Ocean Safety Tips

Child Safety

Watch the NOAA Lightning Movie

Lightning is a rapid discharge of electrical energy in the atmosphere. Each spark can span over five miles in length, reach temperatures hotter than the surface of the sun and contain 100 million volts of electricity.

Lightning strikes are not only dangerous; they can be deadly.

The electrostatic discharge occurs within a cloud, between clouds, or between a cloud and the ground.

Lightning doesn’t strike the ocean as much as land, but when it does,it spreads out over the water, which acts as a conductor. It can hit boats that are nearby, and electrocute fish that are near the surface.

If you’re at the beach and hear thunder or see lightning, get out of the water.  Get off the beach and take shelter in a building or in your car.  If you’re at sea, head back to a shelter on land.  If you can’t, either stay low in the boat or retreat to a cabin. Do not use electronic equipment during the storm.

lightning-ocean-tico-mae-retreatsEvery year, millions of lightning flashes fill our skies.  Each one has the potential to cause a devastating and shocking impact.

 

Don’t Touch the Coral

Coral is beautiful, and looks like rock, but it is actually a fragile living animal. If you touch coral with your fins or hands, you kill it. You might think this is because you crush it or break it. That is bad, and should be avoided also. But even just lightly touching it acts more like a poison to it. Sometimes the results of touching it will not appear for weeks to months.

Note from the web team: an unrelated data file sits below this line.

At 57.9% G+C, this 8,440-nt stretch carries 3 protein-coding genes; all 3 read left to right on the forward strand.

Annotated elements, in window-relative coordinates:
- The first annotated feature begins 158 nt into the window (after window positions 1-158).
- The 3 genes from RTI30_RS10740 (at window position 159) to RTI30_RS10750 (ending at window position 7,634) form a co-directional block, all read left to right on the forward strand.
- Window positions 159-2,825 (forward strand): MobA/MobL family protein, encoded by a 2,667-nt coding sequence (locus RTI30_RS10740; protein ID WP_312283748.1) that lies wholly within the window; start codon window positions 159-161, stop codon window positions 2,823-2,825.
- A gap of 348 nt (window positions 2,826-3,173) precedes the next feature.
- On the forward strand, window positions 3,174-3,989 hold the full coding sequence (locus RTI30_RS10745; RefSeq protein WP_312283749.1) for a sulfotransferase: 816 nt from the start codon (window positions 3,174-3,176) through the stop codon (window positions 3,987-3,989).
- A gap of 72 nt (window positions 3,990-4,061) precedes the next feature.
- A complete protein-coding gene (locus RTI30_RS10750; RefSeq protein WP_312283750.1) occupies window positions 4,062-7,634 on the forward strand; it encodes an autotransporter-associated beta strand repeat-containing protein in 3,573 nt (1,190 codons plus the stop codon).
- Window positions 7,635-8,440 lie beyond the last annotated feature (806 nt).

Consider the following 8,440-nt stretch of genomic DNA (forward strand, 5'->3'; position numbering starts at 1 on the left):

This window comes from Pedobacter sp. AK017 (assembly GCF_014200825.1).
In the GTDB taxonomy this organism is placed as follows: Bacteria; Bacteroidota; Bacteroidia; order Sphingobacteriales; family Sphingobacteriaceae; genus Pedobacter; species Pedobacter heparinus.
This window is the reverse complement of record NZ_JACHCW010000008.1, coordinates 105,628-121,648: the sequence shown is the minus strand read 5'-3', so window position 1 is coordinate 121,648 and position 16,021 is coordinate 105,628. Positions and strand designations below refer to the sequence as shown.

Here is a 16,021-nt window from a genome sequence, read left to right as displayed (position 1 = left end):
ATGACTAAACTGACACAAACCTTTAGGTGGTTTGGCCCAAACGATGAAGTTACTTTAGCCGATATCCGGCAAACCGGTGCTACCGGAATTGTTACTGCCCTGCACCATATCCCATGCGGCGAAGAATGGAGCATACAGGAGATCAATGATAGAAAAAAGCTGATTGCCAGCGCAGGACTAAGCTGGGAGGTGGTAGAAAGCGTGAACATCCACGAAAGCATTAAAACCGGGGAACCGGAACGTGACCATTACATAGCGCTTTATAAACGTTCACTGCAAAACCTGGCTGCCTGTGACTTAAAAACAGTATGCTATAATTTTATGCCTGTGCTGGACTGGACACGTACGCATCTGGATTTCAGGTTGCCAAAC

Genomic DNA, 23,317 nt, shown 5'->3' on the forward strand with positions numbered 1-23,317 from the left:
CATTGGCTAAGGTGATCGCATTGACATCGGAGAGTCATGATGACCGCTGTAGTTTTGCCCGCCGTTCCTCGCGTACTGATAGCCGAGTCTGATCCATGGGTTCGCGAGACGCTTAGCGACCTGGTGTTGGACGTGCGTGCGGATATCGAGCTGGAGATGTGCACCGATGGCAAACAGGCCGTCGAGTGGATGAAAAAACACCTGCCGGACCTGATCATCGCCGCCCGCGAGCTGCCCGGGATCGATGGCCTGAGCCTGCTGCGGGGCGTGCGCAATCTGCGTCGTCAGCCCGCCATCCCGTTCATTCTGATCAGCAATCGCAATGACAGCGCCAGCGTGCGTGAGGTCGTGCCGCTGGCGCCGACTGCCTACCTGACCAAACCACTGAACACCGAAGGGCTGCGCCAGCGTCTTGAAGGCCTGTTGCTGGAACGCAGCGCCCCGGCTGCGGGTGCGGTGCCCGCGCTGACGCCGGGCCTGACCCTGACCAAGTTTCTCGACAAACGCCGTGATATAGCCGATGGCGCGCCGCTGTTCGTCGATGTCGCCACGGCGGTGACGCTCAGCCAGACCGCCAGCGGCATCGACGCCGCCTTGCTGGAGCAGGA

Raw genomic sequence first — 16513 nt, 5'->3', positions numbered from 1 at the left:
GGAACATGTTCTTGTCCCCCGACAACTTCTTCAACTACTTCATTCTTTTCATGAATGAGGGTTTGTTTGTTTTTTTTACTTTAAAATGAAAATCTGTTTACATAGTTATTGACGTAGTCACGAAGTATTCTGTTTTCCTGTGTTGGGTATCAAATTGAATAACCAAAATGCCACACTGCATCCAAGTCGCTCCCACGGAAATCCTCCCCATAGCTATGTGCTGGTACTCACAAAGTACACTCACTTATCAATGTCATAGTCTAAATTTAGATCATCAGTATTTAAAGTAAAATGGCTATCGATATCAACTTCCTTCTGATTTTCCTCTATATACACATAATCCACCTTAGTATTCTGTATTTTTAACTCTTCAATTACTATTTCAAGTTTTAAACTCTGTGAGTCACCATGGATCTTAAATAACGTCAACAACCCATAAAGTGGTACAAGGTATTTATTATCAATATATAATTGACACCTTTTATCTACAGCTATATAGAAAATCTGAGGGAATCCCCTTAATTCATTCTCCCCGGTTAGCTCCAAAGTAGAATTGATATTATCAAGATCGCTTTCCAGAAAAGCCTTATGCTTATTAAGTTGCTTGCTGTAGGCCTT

Coral is so wonderful to see and so important to our world that you should feel like you just ran over your kitten if you touch coral. Not to mention that coral is sharp and will often cut your skin, leading to infections, and can cut your fins also.

Fire corals have a bright yellow-green and brown skeletal covering and are widely distributed in tropical and subtropical waters. They appear in small brush-like growths on rocks and coral. Divers often mistake fire coral for seaweed, and accidental contact is common. Upon contact, an intense pain can be felt that can last from two days to two weeks. The very small nematocysts on fire corals contain tentacles that protrude from numerous surface pores (similar to jellyfish stings). In addition, fire corals have a sharp, calcified external skeleton that can scrape the skin.

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Stay Safe in the Surf

If You Get Stuck in a Rip Current

  • Don’t fight the current
  • Swim out of the current, then to shore
  • If you can’t escape float, or tread water
  • If you need help, call or wave for assistance

Rip currents are powerful currents of water moving away from shore. They can sweep even the strongest swimmer out to sea.

Always Be Safe

  • Know how to swim
  • Never swim alone
  • If in doubt, don’t go out

Find more info on rip currents at NOAA.
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